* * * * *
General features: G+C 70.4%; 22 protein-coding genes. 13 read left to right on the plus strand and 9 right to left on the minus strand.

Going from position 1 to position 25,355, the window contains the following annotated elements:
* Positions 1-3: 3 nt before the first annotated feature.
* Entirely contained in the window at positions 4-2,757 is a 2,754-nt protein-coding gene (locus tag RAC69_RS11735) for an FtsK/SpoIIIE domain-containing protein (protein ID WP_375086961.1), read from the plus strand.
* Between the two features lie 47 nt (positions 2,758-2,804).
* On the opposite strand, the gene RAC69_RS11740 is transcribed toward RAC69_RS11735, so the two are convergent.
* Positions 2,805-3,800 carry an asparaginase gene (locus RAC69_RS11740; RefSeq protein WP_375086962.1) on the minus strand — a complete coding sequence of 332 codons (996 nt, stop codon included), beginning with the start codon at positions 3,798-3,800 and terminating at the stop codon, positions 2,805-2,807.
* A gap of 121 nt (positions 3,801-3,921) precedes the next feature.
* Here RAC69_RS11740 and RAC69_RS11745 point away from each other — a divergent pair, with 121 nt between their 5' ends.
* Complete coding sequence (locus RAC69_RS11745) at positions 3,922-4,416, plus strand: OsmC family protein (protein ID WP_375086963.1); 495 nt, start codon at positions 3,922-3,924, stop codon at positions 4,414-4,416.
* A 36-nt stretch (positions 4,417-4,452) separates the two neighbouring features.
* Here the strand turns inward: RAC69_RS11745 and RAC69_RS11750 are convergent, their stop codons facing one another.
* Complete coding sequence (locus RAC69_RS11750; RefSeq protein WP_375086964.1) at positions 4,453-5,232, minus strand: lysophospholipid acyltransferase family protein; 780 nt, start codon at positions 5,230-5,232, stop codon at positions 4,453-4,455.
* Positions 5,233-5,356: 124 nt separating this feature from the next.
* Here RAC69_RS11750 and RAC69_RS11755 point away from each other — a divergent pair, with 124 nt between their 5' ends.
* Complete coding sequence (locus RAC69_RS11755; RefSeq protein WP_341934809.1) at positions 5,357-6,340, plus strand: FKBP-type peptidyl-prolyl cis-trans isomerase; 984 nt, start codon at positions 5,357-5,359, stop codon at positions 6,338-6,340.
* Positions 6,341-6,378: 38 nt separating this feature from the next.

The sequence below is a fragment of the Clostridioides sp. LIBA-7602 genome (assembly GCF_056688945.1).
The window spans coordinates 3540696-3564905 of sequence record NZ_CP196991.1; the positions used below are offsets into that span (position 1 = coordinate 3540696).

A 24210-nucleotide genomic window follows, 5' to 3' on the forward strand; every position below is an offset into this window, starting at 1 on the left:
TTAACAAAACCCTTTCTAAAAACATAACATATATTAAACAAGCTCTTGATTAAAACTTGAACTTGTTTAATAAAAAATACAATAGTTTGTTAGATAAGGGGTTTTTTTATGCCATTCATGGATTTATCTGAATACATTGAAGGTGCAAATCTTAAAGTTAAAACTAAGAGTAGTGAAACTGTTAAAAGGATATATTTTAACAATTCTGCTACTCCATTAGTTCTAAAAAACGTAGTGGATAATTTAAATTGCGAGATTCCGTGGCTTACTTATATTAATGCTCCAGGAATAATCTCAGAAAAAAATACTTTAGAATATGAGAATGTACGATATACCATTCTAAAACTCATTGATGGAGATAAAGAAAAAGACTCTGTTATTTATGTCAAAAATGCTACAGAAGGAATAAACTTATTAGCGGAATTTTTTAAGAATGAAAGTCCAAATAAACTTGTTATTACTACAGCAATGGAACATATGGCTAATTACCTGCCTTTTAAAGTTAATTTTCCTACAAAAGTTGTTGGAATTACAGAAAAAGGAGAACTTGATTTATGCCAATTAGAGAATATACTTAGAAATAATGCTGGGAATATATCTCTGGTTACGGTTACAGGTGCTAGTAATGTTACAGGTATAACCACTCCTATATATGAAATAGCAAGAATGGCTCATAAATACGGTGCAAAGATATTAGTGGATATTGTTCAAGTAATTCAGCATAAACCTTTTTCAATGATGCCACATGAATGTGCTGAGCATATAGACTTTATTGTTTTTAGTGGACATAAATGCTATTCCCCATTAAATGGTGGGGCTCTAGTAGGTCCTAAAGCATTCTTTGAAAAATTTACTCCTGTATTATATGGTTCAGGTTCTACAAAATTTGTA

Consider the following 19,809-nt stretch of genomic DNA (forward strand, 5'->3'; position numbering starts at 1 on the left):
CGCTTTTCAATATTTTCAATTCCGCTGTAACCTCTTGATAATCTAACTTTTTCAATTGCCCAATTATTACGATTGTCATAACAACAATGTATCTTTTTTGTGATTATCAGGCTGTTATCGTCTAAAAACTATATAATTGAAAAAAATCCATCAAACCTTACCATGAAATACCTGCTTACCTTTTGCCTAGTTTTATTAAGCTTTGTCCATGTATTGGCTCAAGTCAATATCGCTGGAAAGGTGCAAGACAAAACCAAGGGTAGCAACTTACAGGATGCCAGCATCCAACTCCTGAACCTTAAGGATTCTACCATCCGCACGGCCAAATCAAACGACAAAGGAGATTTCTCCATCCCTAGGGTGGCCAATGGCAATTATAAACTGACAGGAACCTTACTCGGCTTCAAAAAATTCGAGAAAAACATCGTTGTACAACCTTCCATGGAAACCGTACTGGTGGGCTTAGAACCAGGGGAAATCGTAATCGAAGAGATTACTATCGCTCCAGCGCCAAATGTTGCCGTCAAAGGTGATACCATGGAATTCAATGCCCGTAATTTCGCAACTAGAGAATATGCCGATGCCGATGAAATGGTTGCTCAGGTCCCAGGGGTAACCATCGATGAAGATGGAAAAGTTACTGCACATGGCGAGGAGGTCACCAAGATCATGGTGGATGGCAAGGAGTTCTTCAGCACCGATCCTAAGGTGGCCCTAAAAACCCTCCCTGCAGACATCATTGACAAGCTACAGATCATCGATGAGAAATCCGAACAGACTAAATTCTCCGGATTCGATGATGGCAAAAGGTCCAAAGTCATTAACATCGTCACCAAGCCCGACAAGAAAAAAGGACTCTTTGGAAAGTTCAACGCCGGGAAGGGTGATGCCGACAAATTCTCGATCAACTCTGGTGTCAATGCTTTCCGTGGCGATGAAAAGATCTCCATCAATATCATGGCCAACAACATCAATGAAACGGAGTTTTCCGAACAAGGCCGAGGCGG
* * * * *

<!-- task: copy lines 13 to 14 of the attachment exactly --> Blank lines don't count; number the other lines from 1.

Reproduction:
* Complete coding sequence (locus RAC69_RS11750; RefSeq protein WP_375086964.1) at positions 4,453-5,232, minus strand: lysophospholipid acyltransferase family protein; 780 nt, start codon at positions 5,230-5,232, stop codon at positions 4,453-4,455.
* Positions 5,233-5,356: 124 nt separating this feature from the next.